I haven’t looked into the numbers, but considering how many relationships the average person has in a lifetime (not counting one-night stands, booty calls and friends with benefits), the probability that things will work out is between 10 and 15 percent. It’s probably even less if you factor in the marriages that are failing or very unhappy.
Why are relationships so hard? And why do we enter them if they’re so doomed?
Relationships might have such trouble because people tend to learn by trial and error. We aren’t sure what works, so we’ll date anyone who catches our interest in order to narrow our preferences.
But there has to be more to it than that. Certainly, many happy relationships — ones that should have worked — failed. Maybe the people in them just couldn’t get it together.
Most people would say that “the timing was off.” Oh, timing… you impossible little bastard.
But wanting a relationship isn’t the same as being ready for one. Sometimes we aren’t emotionally ready to date. Dating after heartbreak, for example, is always difficult.
People believe a relationship should work if both people are in a healthy emotional place in their lives.
And this does make it more doable. But being emotionally ready for a relationship isn’t necessarily the same as being mentally ready for it.
One of the main reasons people break up is they’re not mentally prepared. They don’t yet fully understand what it is they want and need, nor are they ready to make the necessary sacrifices. You could say they’re not mature enough.
How could people prepare to make necessary sacrifices if they don’t even know what they’re sacrificing in the first place? Or, what’s worse, they don’t know what it means to compromise?
There’s really only one way to mentally prepare yourself for becoming a single, functioning, loving unit: You have to know yourself on a deep and intimate level.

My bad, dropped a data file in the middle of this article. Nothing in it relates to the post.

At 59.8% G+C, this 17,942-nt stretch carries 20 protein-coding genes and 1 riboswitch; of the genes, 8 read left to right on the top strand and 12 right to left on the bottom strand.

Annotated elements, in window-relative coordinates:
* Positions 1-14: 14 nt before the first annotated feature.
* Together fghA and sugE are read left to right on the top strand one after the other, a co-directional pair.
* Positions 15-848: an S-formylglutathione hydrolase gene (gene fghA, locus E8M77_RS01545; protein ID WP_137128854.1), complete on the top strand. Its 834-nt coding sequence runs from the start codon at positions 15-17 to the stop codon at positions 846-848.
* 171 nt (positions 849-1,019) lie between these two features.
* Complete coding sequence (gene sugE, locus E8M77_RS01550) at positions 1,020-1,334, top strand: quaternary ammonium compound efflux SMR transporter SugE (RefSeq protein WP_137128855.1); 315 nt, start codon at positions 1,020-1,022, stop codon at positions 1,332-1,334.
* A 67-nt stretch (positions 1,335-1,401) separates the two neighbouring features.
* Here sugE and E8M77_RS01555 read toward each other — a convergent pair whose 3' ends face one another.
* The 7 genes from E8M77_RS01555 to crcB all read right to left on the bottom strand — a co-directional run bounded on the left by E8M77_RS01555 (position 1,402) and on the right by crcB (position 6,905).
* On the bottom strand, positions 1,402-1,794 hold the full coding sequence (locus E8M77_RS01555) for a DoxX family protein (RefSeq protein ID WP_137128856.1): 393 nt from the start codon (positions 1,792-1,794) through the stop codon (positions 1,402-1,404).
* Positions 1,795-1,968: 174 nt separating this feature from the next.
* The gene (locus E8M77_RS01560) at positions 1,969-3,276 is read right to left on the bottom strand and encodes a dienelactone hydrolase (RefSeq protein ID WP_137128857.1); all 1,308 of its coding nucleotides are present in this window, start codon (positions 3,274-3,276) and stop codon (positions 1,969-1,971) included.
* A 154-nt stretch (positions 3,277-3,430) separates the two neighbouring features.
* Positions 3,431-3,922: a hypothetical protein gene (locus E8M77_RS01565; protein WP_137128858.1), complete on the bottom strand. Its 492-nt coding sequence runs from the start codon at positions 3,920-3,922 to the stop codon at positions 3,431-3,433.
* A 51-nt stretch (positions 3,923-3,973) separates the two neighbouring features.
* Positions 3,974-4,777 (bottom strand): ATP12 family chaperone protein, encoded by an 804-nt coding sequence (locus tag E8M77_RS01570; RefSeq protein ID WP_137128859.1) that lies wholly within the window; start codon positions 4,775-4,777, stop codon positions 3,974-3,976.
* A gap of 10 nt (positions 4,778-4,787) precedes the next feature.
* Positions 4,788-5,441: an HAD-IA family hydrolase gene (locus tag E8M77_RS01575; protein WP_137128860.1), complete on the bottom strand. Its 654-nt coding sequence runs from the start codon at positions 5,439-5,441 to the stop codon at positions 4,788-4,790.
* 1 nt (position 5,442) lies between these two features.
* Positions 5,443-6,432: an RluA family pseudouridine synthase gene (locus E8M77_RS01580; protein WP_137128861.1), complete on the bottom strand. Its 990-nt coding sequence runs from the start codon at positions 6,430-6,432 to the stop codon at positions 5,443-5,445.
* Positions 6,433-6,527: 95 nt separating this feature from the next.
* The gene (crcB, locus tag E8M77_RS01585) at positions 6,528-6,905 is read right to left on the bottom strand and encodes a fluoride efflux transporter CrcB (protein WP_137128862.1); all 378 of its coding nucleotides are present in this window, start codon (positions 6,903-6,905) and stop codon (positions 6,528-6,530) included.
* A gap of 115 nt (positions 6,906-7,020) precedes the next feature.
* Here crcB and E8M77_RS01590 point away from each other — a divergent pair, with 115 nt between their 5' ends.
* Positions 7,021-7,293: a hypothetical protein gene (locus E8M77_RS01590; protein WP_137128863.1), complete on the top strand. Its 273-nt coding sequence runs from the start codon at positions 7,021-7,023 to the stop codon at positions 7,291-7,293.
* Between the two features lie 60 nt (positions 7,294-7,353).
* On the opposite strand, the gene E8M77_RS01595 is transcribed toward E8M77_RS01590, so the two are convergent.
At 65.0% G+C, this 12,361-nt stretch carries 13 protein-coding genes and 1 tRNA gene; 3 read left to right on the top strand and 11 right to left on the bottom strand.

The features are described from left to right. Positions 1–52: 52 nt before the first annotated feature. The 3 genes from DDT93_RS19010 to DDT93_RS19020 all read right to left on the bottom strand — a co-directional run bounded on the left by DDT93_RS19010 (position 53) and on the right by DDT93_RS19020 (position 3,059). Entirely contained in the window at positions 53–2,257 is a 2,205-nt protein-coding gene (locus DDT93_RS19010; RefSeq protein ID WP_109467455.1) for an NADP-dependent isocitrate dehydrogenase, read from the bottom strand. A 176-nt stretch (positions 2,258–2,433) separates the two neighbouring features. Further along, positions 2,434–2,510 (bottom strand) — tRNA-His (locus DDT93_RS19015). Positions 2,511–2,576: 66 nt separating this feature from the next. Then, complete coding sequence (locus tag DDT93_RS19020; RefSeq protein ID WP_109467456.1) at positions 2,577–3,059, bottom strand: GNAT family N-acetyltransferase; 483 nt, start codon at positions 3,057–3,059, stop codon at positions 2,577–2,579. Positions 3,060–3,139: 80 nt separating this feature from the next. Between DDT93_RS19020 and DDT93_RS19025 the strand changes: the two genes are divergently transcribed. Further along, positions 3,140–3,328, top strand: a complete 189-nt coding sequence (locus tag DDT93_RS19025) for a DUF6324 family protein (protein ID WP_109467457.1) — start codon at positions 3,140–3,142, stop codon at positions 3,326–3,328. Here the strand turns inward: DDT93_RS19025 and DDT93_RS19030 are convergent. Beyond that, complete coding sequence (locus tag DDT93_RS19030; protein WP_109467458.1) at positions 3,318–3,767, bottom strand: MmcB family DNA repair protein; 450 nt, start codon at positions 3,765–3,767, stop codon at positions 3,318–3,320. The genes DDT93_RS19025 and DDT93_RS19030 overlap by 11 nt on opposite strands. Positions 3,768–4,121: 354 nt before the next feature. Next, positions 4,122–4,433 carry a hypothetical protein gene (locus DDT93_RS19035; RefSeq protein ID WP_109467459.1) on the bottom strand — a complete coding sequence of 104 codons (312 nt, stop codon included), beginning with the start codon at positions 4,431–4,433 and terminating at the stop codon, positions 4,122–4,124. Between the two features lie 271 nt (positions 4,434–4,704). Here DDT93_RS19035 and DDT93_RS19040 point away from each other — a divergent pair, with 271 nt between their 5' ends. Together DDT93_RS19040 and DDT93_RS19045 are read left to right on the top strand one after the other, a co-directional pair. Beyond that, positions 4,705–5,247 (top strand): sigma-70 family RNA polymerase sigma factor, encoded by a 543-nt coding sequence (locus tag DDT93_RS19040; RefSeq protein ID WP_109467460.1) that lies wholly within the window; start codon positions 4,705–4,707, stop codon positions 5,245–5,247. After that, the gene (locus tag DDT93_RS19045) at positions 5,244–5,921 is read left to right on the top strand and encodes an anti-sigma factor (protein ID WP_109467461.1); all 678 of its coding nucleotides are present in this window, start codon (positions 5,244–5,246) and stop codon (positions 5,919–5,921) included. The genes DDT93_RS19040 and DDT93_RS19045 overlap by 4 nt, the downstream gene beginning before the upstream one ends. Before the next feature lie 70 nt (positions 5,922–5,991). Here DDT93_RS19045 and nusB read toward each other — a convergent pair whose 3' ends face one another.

Yes, you need to get intimate with yourself. Keep in mind that requires you to spend a lot of time with yourself and no one else. It requires alone time.
And the longer you’re single, the better the partner you’ll be in the future.
You need to get to know yourself.We spend so much time putting on facades for others. We pretend to be people we’re not. And when we try too hard to fit in, we lose ourselves — often without realizing it.
We all change with time, but we don’t always grow with time. Sometimes we take a couple of steps backward; we regress and turn into our younger, more immature selves.
It happens. It’s okay. The day is not yet over, and you can choose to get yourself back on track.
Once you take some time to be alone and explore who you are — keeping in mind the person you want to be — you’ll get to know yourself again.
You’ll come to realize what’s most important to you. You’ll also learn what’s trivial and disposable in your life.
Don’t expect this to be easy. I know it may sound easy, but it’s more difficult than you’d think. Old habits often refuse to die, and being alone is the only way to get enough breathing room to do what needs to be done.
You need to be okay with being alone. You have to accept that you are enough.I understand you want someone in your life. I understand you don’t want to feel alone.
I don’t either, and neither does anyone walking this planet.
But you should be happy when you’re by yourself. Your happiness, focus and hunger for life can’t depend on somebody else. I understand that, on some level, this is impossible; most of us gain happiness from having a partner. But you can’t allow someone’s absence to define your life.
You can’t look at a life with someone else as better than your life now. Because if that life is better, then the one you’re living now must be worse. Right?
But it’s not. It isn’t a bad life. It’s simply different, and you need to learn to be okay with something different.
Too many people use relationships like Band-Aids, but the blood always seeps through.We’re all a bit bruised, a bit scarred and jaded. Some days are certainly going to be darker. But at the end of the day, your happiness is truly a choice. And a relationship isn’t going to “fix” you.
You choose how you perceive the world. If you realize this and continue to see the world the way you do now, that’s on you. But if you force yourself to change, you can. (Keep in mind: I said “force”!)
If you change your reality, you’ll be happy with your life. You’ll be happy with yourself and how you can control your life. And you’ll have something that too many of us lose — hope.
Getting into a relationship before you’re emotionally and mentally prepared reduces the chances it will work out.
How can someone else love you when the “you” isn’t your true self? How can you be fully loved when you don’t know what love is?
The longer you’re single — the longer you pause to understand yourself and to create your life with your mind’s paintbrush — the more likely your next relationship will be the last one you’ll ever need.